While it is contemplated that the disclosed fluorescent lamp driver circuit be installed as a fixture in a building where AC power is available, it will be appreciated that it is readily susceptible to use in a portable lighting unit powered exclusively by the battery 16. AC power, when available, would then be used primarily to recharge the battery.

It will thus be seen that the objects set forth above, among those made apparent from the preceding description, are efliciently attained and, since certain changes may be made in the above construction without departing from the scope of the invention, it is intended that all matter contained in the above description or shown in the accompanying drawing shall be interpreted as illustrative and not in a limiting sense.

It is also to be understood that the following claims are intended to cover all of the generic and specific features of the invention herein described, and all statements of the scope of the invention which, as a matter of language, might be said to fall therebetween.

Having described the invention, what is claimed as new and desired to secure by Letters Patent is:

1. A high frequency fluorescent lamp energizing circuit normally operable from low frequency power mains, with provision for automatic switching to standby battery operation in the event of AC power failure, comprising in combination:

(A) a solid state oscillator having emitter, collector and base electrodes,

(B) a rectified DC power supply having an input for connection to an AC power main, and positive and negative DC output lines for energizing said solid state oscillator,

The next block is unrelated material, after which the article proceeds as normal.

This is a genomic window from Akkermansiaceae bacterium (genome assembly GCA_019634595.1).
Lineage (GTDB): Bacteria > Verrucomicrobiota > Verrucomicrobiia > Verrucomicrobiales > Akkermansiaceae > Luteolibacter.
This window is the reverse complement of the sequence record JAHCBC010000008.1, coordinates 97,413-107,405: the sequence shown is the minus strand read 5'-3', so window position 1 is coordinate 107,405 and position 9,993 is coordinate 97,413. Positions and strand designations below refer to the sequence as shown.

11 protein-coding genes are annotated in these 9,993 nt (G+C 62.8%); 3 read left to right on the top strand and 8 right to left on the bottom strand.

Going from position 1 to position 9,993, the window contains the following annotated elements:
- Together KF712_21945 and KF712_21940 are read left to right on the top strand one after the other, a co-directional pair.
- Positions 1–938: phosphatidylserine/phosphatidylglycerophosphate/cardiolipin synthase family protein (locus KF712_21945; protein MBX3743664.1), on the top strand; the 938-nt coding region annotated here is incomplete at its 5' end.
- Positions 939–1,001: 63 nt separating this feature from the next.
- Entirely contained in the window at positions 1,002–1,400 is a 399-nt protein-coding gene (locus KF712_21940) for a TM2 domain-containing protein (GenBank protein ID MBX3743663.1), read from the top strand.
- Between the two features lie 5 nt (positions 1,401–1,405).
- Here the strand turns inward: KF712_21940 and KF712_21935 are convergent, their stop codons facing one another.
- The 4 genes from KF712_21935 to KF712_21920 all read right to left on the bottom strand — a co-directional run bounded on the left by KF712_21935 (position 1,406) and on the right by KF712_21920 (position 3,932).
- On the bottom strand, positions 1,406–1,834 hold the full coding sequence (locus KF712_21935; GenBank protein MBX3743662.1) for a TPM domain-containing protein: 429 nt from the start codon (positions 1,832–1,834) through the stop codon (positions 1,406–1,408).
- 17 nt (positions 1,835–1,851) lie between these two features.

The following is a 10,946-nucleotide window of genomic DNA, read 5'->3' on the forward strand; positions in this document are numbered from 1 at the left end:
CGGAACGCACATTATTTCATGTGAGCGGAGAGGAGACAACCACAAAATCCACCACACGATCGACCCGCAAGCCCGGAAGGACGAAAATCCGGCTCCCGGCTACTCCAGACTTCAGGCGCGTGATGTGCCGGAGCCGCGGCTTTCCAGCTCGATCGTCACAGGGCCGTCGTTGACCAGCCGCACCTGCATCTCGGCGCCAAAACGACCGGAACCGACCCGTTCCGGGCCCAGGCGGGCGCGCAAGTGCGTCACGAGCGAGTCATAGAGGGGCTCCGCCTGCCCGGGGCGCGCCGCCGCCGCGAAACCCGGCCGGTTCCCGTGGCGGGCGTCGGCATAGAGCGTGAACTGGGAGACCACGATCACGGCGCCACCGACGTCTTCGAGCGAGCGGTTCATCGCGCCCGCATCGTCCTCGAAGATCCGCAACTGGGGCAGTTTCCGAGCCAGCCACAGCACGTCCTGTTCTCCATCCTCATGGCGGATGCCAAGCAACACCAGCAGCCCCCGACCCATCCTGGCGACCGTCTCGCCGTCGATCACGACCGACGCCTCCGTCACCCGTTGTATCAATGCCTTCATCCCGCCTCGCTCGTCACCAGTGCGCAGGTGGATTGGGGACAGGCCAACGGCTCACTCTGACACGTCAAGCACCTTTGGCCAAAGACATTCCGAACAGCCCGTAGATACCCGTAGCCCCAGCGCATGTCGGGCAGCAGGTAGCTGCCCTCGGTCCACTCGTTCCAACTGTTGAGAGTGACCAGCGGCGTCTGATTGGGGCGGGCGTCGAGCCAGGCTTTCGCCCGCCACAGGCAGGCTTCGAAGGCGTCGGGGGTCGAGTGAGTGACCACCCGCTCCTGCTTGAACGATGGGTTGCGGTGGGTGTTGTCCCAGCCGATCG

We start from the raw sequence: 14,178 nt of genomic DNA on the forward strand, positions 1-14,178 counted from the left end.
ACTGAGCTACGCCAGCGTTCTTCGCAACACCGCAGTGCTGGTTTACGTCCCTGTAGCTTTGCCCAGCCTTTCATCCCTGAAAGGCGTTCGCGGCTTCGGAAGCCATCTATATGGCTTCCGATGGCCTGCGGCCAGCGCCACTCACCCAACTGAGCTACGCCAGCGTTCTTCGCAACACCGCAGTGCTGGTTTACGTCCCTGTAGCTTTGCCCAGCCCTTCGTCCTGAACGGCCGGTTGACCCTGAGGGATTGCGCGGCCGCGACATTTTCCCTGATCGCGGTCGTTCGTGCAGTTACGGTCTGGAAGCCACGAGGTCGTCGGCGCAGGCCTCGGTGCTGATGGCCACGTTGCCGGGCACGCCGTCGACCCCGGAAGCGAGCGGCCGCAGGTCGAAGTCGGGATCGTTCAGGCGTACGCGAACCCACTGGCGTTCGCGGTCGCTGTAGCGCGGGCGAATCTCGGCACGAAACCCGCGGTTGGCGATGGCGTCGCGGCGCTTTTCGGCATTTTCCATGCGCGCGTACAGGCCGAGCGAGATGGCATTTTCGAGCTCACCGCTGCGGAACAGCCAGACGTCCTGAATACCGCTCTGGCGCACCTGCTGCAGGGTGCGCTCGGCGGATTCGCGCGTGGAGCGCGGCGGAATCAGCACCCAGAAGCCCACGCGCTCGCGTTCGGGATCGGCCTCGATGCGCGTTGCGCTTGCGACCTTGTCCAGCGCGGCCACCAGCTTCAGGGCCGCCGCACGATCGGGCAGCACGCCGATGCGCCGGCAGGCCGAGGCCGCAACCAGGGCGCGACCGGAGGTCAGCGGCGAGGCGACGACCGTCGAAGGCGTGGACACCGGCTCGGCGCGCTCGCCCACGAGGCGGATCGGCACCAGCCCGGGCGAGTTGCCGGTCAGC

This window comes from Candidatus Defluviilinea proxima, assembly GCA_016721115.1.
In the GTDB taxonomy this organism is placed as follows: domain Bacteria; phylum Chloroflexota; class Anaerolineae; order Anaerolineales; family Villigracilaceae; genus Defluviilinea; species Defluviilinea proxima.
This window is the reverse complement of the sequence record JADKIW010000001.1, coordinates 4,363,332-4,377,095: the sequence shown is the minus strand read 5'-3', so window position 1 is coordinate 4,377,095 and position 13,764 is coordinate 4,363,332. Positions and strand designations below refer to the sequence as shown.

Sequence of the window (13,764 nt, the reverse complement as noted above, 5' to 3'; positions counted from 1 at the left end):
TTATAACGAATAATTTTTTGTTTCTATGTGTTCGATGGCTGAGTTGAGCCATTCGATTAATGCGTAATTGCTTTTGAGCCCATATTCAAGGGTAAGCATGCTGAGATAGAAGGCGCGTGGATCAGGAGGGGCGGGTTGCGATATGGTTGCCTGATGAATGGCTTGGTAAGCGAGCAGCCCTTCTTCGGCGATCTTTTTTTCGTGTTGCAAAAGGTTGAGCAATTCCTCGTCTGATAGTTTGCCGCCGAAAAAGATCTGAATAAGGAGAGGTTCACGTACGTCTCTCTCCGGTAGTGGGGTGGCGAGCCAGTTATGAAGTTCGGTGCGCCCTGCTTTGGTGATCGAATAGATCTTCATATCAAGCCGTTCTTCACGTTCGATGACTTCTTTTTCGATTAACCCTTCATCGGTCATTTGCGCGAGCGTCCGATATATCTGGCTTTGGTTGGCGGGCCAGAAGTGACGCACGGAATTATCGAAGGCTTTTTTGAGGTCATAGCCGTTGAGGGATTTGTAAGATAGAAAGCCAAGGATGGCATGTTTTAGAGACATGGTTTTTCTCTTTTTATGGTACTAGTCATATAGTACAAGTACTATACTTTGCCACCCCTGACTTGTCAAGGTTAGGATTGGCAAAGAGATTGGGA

(C) a multi-winding output transformer having a primary winding connected between the negative output line of said rectified DC power supply and the collector electrode of said oscillator,

(1) a first resistor, a second winding of said output transformer connected through said resistor from said negative output line to the base electrode of said oscillator,

(D) means connecting the emitter electrode of said oscillator to the positive output line of said rectified DC power supply,

(1) a feedback coupling capacitor connected between said emitter and said second winding,

(E) a second resistor, a standby battery connected through said second resistor between the positive and negative output lines of said rectified DC power pp y,

(1) a unidirectional diode shunt connected across said second resistor, and;

(F) a secondary winding of said output transformer being adapted to be connected to the opposite end terminals of a fluorescent lamp, and having,

(1) a capacitor connected thereacross to form a resonant tuned circuit with the inductance of said transformer, whereby high frequency pulses generated by said oscillator are converted into sinusoidal wave form.

2. The circuit defined in claim 1 wherein said oscillator and said resonant circuit are tuned to supply excitation to the fluorescent lamp at a frequency of approximately 20 kilocycles.

3. The circuit defined in claim 1 wherein said solid state oscillator delivers periodic current pulses of relatively short duration, I

(1) said resonant circuit being excited in response to said current pulses.